Over the past 50-60 years, depression has most often been treated by psychotropic medications such as imipramine (a tricyclic), iproniazid (monoamine oxidase inhibator), and selective serotonin reuptake inhibitors (SSRI), to name but a few (Brosse, Sheets, Lett, & Blumenthal,2002). As more research on depression surfaced numerous treatments started gaining popularity. The different treatments took the form of electroconvulsive therapy (ECT), light therapy, and St. John's wort (an herbal remedy). ECT involved electrical currents to the skull to induce a mild seizure (Brosse et aI., 2002). Light therapy is very specific in nature. It is most often used in the treatment of winter depressive symptoms, and is done by exposure to artificial light. St. John's wort is an herbal supplement that is commonly used to treat mild depressive symptoms.

In recent years the use of exercise as a treatment for depression has gained tremendous popularity. Brosse et al. (2002) stated that "exercise training has often been shown to improve depressive symptoms in healthy, non-depressed samples" (p. 745). Although healthy individuals have less need for the relief of depressive symptoms, the research on those who do have moderate to severe depression needs to be more comprehensive (Brosse et aI., 2002).

A study was conducted on individuals who were diagnosed with mild depression, and they were divided into one of three groups. The groups consisted of 1) a running group, 2) timelimited psychotherapy, and 3) time-unlimited psychotherapy (Brosse et aI., 2002). The outcomes from this study determined that all the individuals involved showed signs of decreased depressive symptoms, and no group seemed more effective than the other.

Statement of the Problem There is an epidemic of obesity in America along with an increasing population of individuals with diagnosed depression. According to an article in Time (2007), over two-thirds of Americans are obese, when defined as those who have a body-mass-index of over 30%.

When psychotropic medications are not available either due to financial reasons or accessibility, physical exercise may be a viable, cost-effective alternative. Exercise may also improve an individual's self-image, which is especially important to self-conscious teens. Also, exercise may take many forms including aerobic exercise (walking, jogging, or basketball), and anaerobic exercise (weight-lifting, yoga, and karate).

As many young people may not know what depression is or if they have symptoms of the disorder, education can be very beneficial to those who may need it. The problem therefore becomes, for teenagers who are struggling with mild depression, are there cost-effective ways to reduce the symptoms and improve mood that work along with the medical treatment plan for teenage depression?

Purpose of the Study The purpose of this study is to review the literature to determine the potential benefits exercise may have on teens who are diagnosed with mild depression or who have initial stages of depressive symptoms. Exercise should not replace medication, and a doctor should always be consulted before starting any exercise plan.

Research Questions Analysis of the literature will be provided later to answer the following research

questions:

–  –  –

2. How might physical exercise help alleviate depressive symptoms?

3. What exercises are best for the individual who would like to improve mood, stimulate circulation and reduce depressive symptoms?

Definition of Terms The following are definition of terms that appear throughout the study to help clarify meaning for the reader.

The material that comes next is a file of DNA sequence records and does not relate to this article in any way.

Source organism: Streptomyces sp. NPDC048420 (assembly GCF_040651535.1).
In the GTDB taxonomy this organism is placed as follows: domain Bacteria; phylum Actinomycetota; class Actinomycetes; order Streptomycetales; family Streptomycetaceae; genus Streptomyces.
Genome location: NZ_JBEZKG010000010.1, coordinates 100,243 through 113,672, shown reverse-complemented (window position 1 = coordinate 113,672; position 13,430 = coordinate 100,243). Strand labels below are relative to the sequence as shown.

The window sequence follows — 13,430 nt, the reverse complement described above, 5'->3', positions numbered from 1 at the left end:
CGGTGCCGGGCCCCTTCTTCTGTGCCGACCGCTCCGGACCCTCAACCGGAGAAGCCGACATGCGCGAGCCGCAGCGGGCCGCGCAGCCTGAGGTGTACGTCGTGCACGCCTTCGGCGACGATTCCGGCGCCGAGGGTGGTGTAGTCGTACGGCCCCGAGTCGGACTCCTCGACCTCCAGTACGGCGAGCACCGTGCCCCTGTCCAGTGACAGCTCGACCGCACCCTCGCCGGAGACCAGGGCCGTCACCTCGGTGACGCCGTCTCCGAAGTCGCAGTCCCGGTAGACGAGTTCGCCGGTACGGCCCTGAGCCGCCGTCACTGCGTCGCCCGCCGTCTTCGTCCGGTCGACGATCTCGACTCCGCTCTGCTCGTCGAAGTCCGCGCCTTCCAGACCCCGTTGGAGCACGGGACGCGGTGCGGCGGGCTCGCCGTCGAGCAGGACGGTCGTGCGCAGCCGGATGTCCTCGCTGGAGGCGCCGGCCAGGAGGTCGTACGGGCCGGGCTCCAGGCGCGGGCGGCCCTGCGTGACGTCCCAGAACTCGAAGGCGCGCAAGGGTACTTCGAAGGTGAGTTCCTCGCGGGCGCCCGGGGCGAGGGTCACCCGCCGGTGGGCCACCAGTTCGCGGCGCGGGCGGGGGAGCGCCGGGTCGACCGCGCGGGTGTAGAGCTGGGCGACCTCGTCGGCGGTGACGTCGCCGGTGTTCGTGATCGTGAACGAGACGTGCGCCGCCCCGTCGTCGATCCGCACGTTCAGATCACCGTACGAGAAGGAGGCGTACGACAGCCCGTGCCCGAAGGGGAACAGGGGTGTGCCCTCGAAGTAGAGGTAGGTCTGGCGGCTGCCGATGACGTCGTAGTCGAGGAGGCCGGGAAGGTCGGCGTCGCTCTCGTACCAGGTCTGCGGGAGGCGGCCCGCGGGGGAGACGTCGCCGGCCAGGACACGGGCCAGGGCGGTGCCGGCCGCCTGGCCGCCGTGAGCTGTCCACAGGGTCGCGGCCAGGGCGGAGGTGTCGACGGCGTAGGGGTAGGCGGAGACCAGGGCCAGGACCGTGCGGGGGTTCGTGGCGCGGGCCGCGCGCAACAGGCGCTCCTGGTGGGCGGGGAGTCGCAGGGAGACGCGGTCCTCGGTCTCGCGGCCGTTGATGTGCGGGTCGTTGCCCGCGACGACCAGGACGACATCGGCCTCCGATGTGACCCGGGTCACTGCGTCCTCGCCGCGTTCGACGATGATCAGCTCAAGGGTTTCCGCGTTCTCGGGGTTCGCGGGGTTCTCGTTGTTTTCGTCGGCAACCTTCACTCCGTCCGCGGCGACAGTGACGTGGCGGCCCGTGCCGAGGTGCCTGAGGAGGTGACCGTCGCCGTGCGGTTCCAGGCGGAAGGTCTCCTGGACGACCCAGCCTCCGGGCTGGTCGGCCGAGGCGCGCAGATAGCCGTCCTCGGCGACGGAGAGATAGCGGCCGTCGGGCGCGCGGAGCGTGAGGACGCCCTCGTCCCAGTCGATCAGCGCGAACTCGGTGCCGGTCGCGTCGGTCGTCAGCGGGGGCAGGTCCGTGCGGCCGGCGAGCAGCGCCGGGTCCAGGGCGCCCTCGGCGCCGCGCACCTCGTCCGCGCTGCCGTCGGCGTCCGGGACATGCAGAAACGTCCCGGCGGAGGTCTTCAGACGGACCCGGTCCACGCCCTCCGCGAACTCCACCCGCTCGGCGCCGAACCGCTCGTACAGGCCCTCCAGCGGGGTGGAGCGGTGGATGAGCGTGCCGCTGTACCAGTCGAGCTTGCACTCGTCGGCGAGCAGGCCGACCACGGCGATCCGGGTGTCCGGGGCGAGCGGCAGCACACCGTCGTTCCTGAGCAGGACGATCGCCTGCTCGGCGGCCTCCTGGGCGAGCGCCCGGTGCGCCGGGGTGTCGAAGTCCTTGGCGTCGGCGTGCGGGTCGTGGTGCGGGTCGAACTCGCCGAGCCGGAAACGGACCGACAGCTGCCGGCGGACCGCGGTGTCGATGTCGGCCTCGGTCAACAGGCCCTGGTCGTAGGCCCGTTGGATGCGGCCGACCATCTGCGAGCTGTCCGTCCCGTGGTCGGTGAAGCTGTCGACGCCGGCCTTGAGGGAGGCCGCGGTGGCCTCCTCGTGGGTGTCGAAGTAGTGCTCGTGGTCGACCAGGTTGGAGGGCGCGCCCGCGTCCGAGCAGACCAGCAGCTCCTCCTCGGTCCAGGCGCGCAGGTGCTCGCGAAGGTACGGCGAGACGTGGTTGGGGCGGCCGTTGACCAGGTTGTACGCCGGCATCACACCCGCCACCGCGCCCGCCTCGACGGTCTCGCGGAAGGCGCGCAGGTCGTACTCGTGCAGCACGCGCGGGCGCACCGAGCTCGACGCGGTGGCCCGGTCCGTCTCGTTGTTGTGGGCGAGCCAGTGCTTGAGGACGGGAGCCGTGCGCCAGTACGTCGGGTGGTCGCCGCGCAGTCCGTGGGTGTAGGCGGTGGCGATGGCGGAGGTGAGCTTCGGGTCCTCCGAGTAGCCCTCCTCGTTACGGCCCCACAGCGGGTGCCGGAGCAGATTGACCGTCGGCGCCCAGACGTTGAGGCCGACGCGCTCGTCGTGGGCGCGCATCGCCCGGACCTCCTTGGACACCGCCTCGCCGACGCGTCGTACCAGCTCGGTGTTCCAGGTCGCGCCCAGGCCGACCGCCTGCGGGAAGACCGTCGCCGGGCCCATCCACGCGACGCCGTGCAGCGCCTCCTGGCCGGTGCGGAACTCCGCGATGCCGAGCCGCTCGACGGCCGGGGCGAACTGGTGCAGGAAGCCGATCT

Aerobic Exercise - according to the American College of Sports Medicine (2007), aerobic exercise is "any activity that uses large muscle groups, can be maintained continuously, and is rhythmic in nature" (Georgia State University, 1998, n.p.).

Anaerobic Exercise - a short-term, high intensity activity such as weight lifting.

Tai Chi Chuan - a physical and mental exercise that is accomplished through a series of slow and graceful movements (Cal, 2000).

Depression - a dysphoric mood state, a syndrome comprised of a cluster of symptoms, or a clinical disorder (Brosse et aI., 2002).

Depressive Symptoms - sadness, fatigue, and disturbed sleep (Brosse et aI., 2002).

Psychosocial Stress - mental strain that is brought on by unreachable expectations, peer pressure, andlor bum-out, which is experienced in the home, school or in the workplace (Lauber et aI., 2003).

Assumptions and Limitations of the Study One assumption of the study is that physical exercise is beneficial for the alleviation of mildly depressive symptoms in teens. Another assumption is that the findings mayor may not be generalized to all, including males, females, all races and ethnicities. Also, it may be assumed that physical exercise is only beneficial to those who have been diagnosed with mild depression in minimizing or alleviating some symptoms. It is also assumed that exercise should be recommended and monitored by a medical physician as an extension of the treatment options.

This study is limited to literature pertaining to physical exercise as a strategy to assist teens in coping with mild depression. While it is understood that depression is a medical condition, this literature review is not a medical perspective on the diagnosis and treatment of depression, but a perspective of the benefits of adding a physical exercise regime to help teens who may have been diagnosed with mild depression. Another limitation to this study is the information provided is pertaining to school-age teens, and the majority of the research that has already been conducted applies to older adults.

Some research that has been documented does not address the issue of gender, diversity or disability, and if there are any differences or similarities on the effects exercise has on mild depression may limit the scope of the literature review. A final limitation is the amount of literature available and the limited time and resources of the researcher that some articles may have been overlooked. The literature was reviewed spring 2009.

–  –  –

Introduction In Chapter II the reader will discover that there are five sections pertaining to depression.

In the first section: prevalence of depression, age discrepancies, gender differences, and race will be presented. Second, the causes of depression and the various factors that may contribute to the disorder will be viewed. Third, the reader will examine the numerous types of exercise that are available to reduce the symptoms of depression. Fourth, a perspective will be presented which includes a brief description of alternative views on exercise and its effects on depression.

Finally, in the last section, the reader will be provided with a synopsis of the research that currently exists on the topic.